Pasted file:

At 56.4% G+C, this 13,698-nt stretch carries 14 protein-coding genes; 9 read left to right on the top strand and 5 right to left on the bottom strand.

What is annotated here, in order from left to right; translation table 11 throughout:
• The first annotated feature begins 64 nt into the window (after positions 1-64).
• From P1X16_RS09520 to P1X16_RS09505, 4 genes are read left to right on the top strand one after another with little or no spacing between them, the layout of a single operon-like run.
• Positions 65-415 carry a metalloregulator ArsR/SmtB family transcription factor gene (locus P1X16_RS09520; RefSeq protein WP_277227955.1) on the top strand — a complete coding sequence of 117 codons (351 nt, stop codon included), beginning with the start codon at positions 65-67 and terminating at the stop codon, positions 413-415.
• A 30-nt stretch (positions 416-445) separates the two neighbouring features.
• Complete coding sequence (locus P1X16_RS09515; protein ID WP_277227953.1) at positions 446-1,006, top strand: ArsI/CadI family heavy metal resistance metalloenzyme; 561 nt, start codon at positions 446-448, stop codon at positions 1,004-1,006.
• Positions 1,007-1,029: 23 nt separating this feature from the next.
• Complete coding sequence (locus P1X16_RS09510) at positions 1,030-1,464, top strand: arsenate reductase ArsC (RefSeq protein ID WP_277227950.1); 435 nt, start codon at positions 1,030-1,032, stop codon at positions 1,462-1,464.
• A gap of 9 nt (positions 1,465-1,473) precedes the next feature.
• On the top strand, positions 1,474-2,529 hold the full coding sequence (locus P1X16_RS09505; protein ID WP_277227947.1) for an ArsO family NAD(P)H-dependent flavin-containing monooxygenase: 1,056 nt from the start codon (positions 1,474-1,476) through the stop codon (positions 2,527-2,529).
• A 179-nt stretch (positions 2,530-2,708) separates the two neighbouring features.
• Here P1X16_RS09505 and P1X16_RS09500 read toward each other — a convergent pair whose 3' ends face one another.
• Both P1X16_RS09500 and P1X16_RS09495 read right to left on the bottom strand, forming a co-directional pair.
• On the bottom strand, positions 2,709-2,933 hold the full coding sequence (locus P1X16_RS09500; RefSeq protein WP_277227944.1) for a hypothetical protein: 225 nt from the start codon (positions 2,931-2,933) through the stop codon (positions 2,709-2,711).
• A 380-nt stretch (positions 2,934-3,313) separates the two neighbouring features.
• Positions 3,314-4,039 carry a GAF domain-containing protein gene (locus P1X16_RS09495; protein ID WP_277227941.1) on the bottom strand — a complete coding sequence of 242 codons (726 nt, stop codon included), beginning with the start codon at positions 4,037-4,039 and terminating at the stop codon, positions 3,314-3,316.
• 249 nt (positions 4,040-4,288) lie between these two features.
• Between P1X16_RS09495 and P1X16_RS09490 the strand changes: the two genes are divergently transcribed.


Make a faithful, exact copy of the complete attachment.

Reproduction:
At 56.4% G+C, this 13,698-nt stretch carries 14 protein-coding genes; 9 read left to right on the top strand and 5 right to left on the bottom strand.

What is annotated here, in order from left to right; translation table 11 throughout:
• The first annotated feature begins 64 nt into the window (after positions 1-64).
• From P1X16_RS09520 to P1X16_RS09505, 4 genes are read left to right on the top strand one after another with little or no spacing between them, the layout of a single operon-like run.
• Positions 65-415 carry a metalloregulator ArsR/SmtB family transcription factor gene (locus P1X16_RS09520; RefSeq protein WP_277227955.1) on the top strand — a complete coding sequence of 117 codons (351 nt, stop codon included), beginning with the start codon at positions 65-67 and terminating at the stop codon, positions 413-415.
• A 30-nt stretch (positions 416-445) separates the two neighbouring features.
• Complete coding sequence (locus P1X16_RS09515; protein ID WP_277227953.1) at positions 446-1,006, top strand: ArsI/CadI family heavy metal resistance metalloenzyme; 561 nt, start codon at positions 446-448, stop codon at positions 1,004-1,006.
• Positions 1,007-1,029: 23 nt separating this feature from the next.
• Complete coding sequence (locus P1X16_RS09510) at positions 1,030-1,464, top strand: arsenate reductase ArsC (RefSeq protein ID WP_277227950.1); 435 nt, start codon at positions 1,030-1,032, stop codon at positions 1,462-1,464.
• A gap of 9 nt (positions 1,465-1,473) precedes the next feature.
• On the top strand, positions 1,474-2,529 hold the full coding sequence (locus P1X16_RS09505; protein ID WP_277227947.1) for an ArsO family NAD(P)H-dependent flavin-containing monooxygenase: 1,056 nt from the start codon (positions 1,474-1,476) through the stop codon (positions 2,527-2,529).
• A 179-nt stretch (positions 2,530-2,708) separates the two neighbouring features.
• Here P1X16_RS09505 and P1X16_RS09500 read toward each other — a convergent pair whose 3' ends face one another.
• Both P1X16_RS09500 and P1X16_RS09495 read right to left on the bottom strand, forming a co-directional pair.
• On the bottom strand, positions 2,709-2,933 hold the full coding sequence (locus P1X16_RS09500; RefSeq protein WP_277227944.1) for a hypothetical protein: 225 nt from the start codon (positions 2,931-2,933) through the stop codon (positions 2,709-2,711).
• A 380-nt stretch (positions 2,934-3,313) separates the two neighbouring features.
• Positions 3,314-4,039 carry a GAF domain-containing protein gene (locus P1X16_RS09495; protein ID WP_277227941.1) on the bottom strand — a complete coding sequence of 242 codons (726 nt, stop codon included), beginning with the start codon at positions 4,037-4,039 and terminating at the stop codon, positions 3,314-3,316.
• 249 nt (positions 4,040-4,288) lie between these two features.
• Between P1X16_RS09495 and P1X16_RS09490 the strand changes: the two genes are divergently transcribed.